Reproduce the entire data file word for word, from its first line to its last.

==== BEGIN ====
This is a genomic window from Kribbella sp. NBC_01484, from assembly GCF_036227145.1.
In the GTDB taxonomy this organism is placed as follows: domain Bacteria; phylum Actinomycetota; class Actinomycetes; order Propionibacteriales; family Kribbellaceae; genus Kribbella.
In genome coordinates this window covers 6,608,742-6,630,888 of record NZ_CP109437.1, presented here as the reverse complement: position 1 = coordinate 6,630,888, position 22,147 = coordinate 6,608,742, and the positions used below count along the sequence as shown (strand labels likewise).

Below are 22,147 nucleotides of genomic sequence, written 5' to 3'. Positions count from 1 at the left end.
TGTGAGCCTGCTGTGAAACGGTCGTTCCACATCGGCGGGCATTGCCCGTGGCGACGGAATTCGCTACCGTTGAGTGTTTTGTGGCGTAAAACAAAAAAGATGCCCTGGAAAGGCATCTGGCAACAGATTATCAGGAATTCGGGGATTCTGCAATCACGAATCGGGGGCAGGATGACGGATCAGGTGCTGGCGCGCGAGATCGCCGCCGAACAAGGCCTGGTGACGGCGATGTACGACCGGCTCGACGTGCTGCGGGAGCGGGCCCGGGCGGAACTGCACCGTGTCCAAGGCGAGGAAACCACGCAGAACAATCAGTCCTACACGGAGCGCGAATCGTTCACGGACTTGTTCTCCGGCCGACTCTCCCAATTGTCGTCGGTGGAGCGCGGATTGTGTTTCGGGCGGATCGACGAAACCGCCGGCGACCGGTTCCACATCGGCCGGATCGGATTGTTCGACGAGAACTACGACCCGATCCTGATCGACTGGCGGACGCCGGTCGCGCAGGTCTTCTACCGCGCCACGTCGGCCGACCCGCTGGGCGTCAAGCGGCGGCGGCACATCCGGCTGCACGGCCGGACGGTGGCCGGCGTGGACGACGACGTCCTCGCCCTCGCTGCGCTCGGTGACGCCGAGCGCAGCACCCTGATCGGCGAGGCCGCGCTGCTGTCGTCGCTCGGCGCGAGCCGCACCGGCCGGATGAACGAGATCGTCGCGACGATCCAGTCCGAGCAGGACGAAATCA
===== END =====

This is a genomic window from Kribbella sp. NBC_01484, from assembly GCF_036227145.1.
In the GTDB taxonomy this organism is placed as follows: domain Bacteria; phylum Actinomycetota; class Actinomycetes; order Propionibacteriales; family Kribbellaceae; genus Kribbella.
In genome coordinates this window covers 6,608,742-6,630,888 of record NZ_CP109437.1, presented here as the reverse complement: position 1 = coordinate 6,630,888, position 22,147 = coordinate 6,608,742, and the positions used below count along the sequence as shown (strand labels likewise).

Below are 22,147 nucleotides of genomic sequence, written 5' to 3'. Positions count from 1 at the left end.
TGTGAGCCTGCTGTGAAACGGTCGTTCCACATCGGCGGGCATTGCCCGTGGCGACGGAATTCGCTACCGTTGAGTGTTTTGTGGCGTAAAACAAAAAAGATGCCCTGGAAAGGCATCTGGCAACAGATTATCAGGAATTCGGGGATTCTGCAATCACGAATCGGGGGCAGGATGACGGATCAGGTGCTGGCGCGCGAGATCGCCGCCGAACAAGGCCTGGTGACGGCGATGTACGACCGGCTCGACGTGCTGCGGGAGCGGGCCCGGGCGGAACTGCACCGTGTCCAAGGCGAGGAAACCACGCAGAACAATCAGTCCTACACGGAGCGCGAATCGTTCACGGACTTGTTCTCCGGCCGACTCTCCCAATTGTCGTCGGTGGAGCGCGGATTGTGTTTCGGGCGGATCGACGAAACCGCCGGCGACCGGTTCCACATCGGCCGGATCGGATTGTTCGACGAGAACTACGACCCGATCCTGATCGACTGGCGGACGCCGGTCGCGCAGGTCTTCTACCGCGCCACGTCGGCCGACCCGCTGGGCGTCAAGCGGCGGCGGCACATCCGGCTGCACGGCCGGACGGTGGCCGGCGTGGACGACGACGTCCTCGCCCTCGCTGCGCTCGGTGACGCCGAGCGCAGCACCCTGATCGGCGAGGCCGCGCTGCTGTCGTCGCTCGGCGCGAGCCGCACCGGCCGGATGAACGAGATCGTCGCGACGATCCAGTCCGAGCAGGACGAAATCA